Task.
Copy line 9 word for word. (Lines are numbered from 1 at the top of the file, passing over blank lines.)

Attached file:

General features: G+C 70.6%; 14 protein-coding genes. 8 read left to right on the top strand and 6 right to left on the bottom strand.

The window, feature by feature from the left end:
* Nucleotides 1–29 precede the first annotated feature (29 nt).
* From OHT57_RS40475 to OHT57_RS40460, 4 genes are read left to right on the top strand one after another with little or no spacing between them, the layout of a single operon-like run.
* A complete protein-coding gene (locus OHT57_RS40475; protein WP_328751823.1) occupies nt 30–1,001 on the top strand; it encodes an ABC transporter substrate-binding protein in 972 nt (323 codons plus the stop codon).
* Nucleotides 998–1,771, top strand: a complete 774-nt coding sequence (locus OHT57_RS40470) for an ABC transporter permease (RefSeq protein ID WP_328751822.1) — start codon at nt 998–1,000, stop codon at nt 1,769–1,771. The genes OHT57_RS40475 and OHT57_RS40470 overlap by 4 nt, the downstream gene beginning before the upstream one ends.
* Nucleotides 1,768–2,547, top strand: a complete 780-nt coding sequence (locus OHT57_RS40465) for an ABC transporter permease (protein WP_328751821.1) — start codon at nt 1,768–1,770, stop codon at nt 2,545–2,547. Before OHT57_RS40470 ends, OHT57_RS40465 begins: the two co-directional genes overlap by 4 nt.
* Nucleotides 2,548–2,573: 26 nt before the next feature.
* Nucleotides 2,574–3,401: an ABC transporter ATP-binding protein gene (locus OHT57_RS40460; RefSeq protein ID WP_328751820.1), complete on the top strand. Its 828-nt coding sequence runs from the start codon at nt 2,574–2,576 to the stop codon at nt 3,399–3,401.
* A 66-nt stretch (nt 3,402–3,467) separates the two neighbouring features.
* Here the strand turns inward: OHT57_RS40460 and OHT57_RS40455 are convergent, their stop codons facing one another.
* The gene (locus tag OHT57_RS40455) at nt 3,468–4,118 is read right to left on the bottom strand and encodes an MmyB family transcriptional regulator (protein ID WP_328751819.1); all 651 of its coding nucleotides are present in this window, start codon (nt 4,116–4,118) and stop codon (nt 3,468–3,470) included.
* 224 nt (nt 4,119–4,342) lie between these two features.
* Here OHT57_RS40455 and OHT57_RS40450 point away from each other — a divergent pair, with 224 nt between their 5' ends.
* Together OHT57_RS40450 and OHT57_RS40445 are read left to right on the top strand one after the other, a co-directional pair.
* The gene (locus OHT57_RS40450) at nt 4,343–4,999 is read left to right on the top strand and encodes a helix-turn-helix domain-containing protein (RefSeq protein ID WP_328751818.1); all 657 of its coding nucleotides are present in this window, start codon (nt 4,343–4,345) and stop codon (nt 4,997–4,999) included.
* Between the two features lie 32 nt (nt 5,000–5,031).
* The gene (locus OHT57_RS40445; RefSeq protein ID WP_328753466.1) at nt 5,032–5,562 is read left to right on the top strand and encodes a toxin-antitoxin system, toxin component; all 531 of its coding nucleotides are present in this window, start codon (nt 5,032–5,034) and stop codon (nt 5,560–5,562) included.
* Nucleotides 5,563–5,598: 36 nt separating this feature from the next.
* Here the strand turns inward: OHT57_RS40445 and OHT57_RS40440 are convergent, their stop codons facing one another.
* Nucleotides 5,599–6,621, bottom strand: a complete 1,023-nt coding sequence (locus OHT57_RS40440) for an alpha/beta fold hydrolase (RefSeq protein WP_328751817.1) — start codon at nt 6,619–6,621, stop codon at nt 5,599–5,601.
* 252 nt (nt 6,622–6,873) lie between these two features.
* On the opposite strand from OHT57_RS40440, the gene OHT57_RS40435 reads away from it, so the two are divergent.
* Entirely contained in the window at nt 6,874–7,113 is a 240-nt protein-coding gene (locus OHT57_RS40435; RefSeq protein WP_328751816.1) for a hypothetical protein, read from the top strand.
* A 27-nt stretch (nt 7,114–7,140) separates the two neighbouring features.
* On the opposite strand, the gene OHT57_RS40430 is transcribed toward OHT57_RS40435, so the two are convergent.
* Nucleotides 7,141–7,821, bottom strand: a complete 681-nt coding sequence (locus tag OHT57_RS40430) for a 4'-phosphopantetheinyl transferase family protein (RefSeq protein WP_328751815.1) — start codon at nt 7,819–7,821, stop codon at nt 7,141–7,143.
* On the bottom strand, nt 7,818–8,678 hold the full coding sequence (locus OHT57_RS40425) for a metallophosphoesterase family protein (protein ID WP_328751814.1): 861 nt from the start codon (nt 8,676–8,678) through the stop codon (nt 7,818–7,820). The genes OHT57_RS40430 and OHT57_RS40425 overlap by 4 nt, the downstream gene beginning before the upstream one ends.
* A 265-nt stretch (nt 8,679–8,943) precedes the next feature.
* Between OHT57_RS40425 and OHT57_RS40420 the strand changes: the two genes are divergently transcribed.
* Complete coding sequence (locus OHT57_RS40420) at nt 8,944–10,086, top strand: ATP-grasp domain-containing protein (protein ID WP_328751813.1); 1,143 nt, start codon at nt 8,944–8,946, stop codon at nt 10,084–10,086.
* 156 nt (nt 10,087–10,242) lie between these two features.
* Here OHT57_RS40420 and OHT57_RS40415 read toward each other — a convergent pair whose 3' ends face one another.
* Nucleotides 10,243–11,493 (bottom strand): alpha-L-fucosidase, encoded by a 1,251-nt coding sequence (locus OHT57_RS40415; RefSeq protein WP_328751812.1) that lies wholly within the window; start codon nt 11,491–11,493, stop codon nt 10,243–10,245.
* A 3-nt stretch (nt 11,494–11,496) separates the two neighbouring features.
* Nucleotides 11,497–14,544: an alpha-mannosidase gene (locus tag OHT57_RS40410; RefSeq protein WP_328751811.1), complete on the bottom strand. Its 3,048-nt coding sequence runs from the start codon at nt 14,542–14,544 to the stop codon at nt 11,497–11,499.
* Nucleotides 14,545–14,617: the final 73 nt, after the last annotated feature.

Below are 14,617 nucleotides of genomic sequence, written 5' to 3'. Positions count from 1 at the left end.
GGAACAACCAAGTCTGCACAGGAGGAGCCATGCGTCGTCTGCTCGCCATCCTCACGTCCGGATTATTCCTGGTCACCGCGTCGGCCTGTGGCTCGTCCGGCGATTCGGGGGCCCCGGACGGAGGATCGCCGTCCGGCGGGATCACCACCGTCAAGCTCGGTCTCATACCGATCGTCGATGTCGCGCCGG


* Nucleotides 2,574–3,401: an ABC transporter ATP-binding protein gene (locus OHT57_RS40460; RefSeq protein ID WP_328751820.1), complete on the top strand. Its 828-nt coding sequence runs from the start codon at nt 2,574–2,576 to the stop codon at nt 3,399–3,401.